Confidence High in Liverpool Property Market
Transactions may have dipped in traditionally popular areas of the UK, but Liverpool stands firm as a great property investment city.
It joins other cities including Manchester and Sheffield as encouraging alternatives to London for investment. Its relatively low property prices and potential for high yields is proving to be of interest to selective investors looking to increase their portfolio in an area that looks set to get stronger in the near future.
Why Do Investors Like Liverpool?
With the political uncertainty caused by Brexit and the snap election in June this year, along with the hike in stamp duty last year, there is an air of caution in the property investment sector.
Prices in central London have increased considerably over the last few years, resulting in simple inaccessibility for many investors and buyers alike. With no bargains on offer in all the usual places, and a more cautious attitude, attention has turned to other areas.
Liverpool is one of the most attractive alternatives, with potential rental yields of 7%+. More than double that currently achievable in London.
Post Financial Crisis Catch-Up
Since the 2008 financial crisis, Liverpool has struggled to get back on its feet in terms of property prices. Other large cities like Leeds and Manchester saw a faster growth in prices, while Liverpool lagged behind. While prices dropped 6% between 2005 and 2015, the recovery has been strong over the last two years, and looks set to be equally strong in the future.
According to property website Rightmove, the overall average price of a property last year was £152,406. While they were similar to prices in 2015, they were up 9% on 2014’s average price of £140,367.
Most of the sales in 2016 were terraced properties, which have an average price of £104,314. Flats reached around £117,674 on average, and semi-detached houses sold at an average of £172,326. These prices are significantly below the national average property value in England of £243,220.
These figures also show that the slowest annual growth in house prices from July 2016 to July 2017 was in London (at 2.8%). It’s now the eighth month in a row that London’s house price growth has remained beneath the UK average.
Regeneration Projects Underway
Following the trend that once turned some of London’s poorest areas into up-and-coming property hotspots, Liverpool is undergoing long term, extensive regeneration.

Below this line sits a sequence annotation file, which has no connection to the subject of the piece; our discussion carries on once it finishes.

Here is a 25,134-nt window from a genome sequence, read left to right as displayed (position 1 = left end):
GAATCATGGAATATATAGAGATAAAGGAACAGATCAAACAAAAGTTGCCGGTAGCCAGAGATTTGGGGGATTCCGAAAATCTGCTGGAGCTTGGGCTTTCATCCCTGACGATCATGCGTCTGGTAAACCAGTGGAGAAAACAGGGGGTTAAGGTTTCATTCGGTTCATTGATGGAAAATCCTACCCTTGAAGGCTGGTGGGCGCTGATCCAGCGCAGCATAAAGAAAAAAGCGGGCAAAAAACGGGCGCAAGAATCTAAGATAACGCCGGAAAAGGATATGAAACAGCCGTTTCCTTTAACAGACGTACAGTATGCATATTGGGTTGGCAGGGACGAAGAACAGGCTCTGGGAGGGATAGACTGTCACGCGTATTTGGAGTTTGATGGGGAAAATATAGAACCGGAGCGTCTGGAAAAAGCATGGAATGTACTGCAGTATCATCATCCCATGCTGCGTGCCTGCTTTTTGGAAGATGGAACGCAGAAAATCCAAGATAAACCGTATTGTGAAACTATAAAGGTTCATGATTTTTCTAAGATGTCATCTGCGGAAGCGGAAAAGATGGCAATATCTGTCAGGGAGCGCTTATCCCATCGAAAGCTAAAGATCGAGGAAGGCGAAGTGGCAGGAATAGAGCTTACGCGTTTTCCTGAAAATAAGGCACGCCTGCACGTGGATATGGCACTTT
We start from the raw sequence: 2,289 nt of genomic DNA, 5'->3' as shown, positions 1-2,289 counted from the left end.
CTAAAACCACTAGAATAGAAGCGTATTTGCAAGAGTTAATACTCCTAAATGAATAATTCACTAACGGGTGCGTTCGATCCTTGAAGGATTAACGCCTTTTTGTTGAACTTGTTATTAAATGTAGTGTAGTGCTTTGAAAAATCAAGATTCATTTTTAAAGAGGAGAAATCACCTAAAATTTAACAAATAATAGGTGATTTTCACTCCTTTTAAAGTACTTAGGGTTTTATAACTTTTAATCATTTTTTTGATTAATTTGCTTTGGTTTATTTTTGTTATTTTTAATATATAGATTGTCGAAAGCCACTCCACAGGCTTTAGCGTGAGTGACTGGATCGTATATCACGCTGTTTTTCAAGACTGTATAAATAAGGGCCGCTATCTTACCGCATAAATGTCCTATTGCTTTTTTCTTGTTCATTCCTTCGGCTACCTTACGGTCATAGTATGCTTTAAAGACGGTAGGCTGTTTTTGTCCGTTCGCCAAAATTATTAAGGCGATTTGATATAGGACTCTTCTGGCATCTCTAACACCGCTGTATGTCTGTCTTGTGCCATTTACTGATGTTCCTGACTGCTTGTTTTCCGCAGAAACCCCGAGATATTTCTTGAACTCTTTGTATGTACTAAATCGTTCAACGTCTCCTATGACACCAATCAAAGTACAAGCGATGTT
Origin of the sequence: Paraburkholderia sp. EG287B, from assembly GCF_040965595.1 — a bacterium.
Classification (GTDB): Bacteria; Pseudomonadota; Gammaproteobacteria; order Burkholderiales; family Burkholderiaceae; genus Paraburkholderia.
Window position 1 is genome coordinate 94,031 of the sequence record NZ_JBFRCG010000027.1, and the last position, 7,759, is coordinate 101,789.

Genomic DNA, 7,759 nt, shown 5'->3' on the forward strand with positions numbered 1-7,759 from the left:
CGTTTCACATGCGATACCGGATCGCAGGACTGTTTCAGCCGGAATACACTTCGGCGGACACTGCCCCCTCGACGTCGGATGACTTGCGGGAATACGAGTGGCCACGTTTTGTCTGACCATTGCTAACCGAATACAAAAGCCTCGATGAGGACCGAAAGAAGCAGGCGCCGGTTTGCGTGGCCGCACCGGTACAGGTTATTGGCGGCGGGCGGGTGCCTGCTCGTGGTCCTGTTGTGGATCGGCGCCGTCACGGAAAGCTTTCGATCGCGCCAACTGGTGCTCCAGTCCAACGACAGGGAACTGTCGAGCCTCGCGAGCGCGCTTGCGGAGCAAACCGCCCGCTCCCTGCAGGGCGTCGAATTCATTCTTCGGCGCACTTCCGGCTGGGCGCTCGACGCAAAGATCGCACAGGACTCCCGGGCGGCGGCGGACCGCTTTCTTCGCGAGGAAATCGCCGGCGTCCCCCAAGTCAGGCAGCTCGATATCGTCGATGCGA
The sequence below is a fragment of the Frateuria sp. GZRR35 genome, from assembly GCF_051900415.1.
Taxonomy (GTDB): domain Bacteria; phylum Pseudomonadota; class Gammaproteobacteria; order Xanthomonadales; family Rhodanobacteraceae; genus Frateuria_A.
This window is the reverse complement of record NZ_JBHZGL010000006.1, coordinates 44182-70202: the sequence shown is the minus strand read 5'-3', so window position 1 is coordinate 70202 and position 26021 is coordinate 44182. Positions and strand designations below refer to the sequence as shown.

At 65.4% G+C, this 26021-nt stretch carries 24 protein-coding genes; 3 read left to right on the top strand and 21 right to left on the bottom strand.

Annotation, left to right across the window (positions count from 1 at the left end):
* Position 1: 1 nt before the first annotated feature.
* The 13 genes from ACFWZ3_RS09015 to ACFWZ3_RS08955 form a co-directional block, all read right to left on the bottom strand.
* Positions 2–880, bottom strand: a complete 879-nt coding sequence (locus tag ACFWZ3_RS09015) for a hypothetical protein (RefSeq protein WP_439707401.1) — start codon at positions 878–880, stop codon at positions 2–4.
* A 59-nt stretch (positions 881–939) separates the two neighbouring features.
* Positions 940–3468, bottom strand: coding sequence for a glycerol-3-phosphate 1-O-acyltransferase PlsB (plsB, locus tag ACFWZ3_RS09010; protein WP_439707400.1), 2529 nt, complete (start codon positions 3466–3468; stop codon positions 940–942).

This will only improve its appeal as a city to move to for renters and buyers. Increasing the attraction of the city to young people looking for urban living will attract those who can’t afford London, but are seeking a similar vibe.
With numerous multi-million pound developments in the city centre and in the docklands area of the city, Liverpool looks likely to become even more in demand. The area around the docks is likely to become the most sought-after part of the city, with carefully designed, high quality, relatively low cost living available.
Large Student Population
There are more than 60,000 students living in Liverpool, a number that is set to increase due to the draw of its higher education facilities. There is a high level of interest in both converting properties for use by students and for purpose built student accommodation.
The number of students presents opportunities for perceptive investors looking for long-term yields from a predictable and reliable demographic.
Liverpool is home to many renters, with more than 22% of the entire housing stock in the city owned by private landlords. While rental yields obviously vary depending on the specific area and property type and size, they are competitive across the region.
As times change and the tide turns away from London, Liverpool could be looking at a property boom during the next couple of years. The economic impact of the UK leaving the EU in March 2019 is yet to be seen, but there are clearly many reasons to consider building up a property portfolio in Liverpool as a safe investment.